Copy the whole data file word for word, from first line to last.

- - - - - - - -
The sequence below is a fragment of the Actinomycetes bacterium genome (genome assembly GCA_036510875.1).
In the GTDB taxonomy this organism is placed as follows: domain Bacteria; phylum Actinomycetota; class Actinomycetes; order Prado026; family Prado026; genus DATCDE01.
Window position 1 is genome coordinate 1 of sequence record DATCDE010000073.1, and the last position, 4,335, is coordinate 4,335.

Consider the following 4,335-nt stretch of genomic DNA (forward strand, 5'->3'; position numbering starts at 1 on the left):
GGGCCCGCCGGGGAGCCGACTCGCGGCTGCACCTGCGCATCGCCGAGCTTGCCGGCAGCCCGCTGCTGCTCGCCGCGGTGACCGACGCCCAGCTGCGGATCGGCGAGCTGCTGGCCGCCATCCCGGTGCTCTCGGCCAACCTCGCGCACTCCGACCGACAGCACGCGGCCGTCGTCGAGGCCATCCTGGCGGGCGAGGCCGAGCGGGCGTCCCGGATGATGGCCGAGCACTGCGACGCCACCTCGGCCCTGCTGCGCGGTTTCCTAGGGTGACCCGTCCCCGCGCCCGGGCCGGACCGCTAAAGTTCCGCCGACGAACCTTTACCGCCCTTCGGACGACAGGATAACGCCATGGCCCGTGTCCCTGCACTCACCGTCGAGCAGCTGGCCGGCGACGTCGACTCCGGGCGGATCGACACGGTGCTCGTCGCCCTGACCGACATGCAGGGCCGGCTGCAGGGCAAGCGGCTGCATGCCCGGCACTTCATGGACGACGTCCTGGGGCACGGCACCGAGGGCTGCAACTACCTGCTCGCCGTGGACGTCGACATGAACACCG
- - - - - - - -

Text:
The sequence below is a fragment of the Actinomycetes bacterium genome (genome assembly GCA_036510875.1).
In the GTDB taxonomy this organism is placed as follows: domain Bacteria; phylum Actinomycetota; class Actinomycetes; order Prado026; family Prado026; genus DATCDE01.
Window position 1 is genome coordinate 1 of sequence record DATCDE010000073.1, and the last position, 4,335, is coordinate 4,335.

Consider the following 4,335-nt stretch of genomic DNA (forward strand, 5'->3'; position numbering starts at 1 on the left):
GGGCCCGCCGGGGAGCCGACTCGCGGCTGCACCTGCGCATCGCCGAGCTTGCCGGCAGCCCGCTGCTGCTCGCCGCGGTGACCGACGCCCAGCTGCGGATCGGCGAGCTGCTGGCCGCCATCCCGGTGCTCTCGGCCAACCTCGCGCACTCCGACCGACAGCACGCGGCCGTCGTCGAGGCCATCCTGGCGGGCGAGGCCGAGCGGGCGTCCCGGATGATGGCCGAGCACTGCGACGCCACCTCGGCCCTGCTGCGCGGTTTCCTAGGGTGACCCGTCCCCGCGCCCGGGCCGGACCGCTAAAGTTCCGCCGACGAACCTTTACCGCCCTTCGGACGACAGGATAACGCCATGGCCCGTGTCCCTGCACTCACCGTCGAGCAGCTGGCCGGCGACGTCGACTCCGGGCGGATCGACACGGTGCTCGTCGCCCTGACCGACATGCAGGGCCGGCTGCAGGGCAAGCGGCTGCATGCCCGGCACTTCATGGACGACGTCCTGGGGCACGGCACCGAGGGCTGCAACTACCTGCTCGCCGTGGACGTCGACATGAACACCG